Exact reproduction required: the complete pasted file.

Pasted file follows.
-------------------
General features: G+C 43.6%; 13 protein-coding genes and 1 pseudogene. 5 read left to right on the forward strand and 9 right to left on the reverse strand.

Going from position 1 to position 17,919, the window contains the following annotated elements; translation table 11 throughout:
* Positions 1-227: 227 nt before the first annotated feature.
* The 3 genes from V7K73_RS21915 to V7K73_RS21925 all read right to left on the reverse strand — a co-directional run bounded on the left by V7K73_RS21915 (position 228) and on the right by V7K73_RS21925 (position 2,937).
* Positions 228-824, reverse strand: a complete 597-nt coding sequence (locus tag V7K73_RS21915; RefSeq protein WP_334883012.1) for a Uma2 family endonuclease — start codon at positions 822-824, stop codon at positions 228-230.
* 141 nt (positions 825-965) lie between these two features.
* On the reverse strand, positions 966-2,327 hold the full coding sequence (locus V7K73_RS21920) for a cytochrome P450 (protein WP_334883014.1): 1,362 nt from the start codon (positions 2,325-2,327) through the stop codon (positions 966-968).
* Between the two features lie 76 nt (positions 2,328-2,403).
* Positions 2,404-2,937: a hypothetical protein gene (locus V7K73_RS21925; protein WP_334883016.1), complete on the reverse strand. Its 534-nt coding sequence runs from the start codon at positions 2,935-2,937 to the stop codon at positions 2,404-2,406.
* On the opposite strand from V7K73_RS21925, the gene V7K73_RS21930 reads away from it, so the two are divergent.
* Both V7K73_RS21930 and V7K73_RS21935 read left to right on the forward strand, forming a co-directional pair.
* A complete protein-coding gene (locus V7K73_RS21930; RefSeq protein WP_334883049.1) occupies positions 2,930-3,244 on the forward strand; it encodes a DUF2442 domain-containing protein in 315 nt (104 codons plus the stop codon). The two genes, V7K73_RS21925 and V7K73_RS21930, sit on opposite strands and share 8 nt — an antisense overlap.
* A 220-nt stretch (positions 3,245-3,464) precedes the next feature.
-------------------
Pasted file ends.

General features: G+C 43.6%; 13 protein-coding genes and 1 pseudogene. 5 read left to right on the forward strand and 9 right to left on the reverse strand.

Going from position 1 to position 17,919, the window contains the following annotated elements; translation table 11 throughout:
* Positions 1-227: 227 nt before the first annotated feature.
* The 3 genes from V7K73_RS21915 to V7K73_RS21925 all read right to left on the reverse strand — a co-directional run bounded on the left by V7K73_RS21915 (position 228) and on the right by V7K73_RS21925 (position 2,937).
* Positions 228-824, reverse strand: a complete 597-nt coding sequence (locus tag V7K73_RS21915; RefSeq protein WP_334883012.1) for a Uma2 family endonuclease — start codon at positions 822-824, stop codon at positions 228-230.
* 141 nt (positions 825-965) lie between these two features.
* On the reverse strand, positions 966-2,327 hold the full coding sequence (locus V7K73_RS21920) for a cytochrome P450 (protein WP_334883014.1): 1,362 nt from the start codon (positions 2,325-2,327) through the stop codon (positions 966-968).
* Between the two features lie 76 nt (positions 2,328-2,403).
* Positions 2,404-2,937: a hypothetical protein gene (locus V7K73_RS21925; protein WP_334883016.1), complete on the reverse strand. Its 534-nt coding sequence runs from the start codon at positions 2,935-2,937 to the stop codon at positions 2,404-2,406.
* On the opposite strand from V7K73_RS21925, the gene V7K73_RS21930 reads away from it, so the two are divergent.
* Both V7K73_RS21930 and V7K73_RS21935 read left to right on the forward strand, forming a co-directional pair.
* A complete protein-coding gene (locus V7K73_RS21930; RefSeq protein WP_334883049.1) occupies positions 2,930-3,244 on the forward strand; it encodes a DUF2442 domain-containing protein in 315 nt (104 codons plus the stop codon). The two genes, V7K73_RS21925 and V7K73_RS21930, sit on opposite strands and share 8 nt — an antisense overlap.
* A 220-nt stretch (positions 3,245-3,464) precedes the next feature.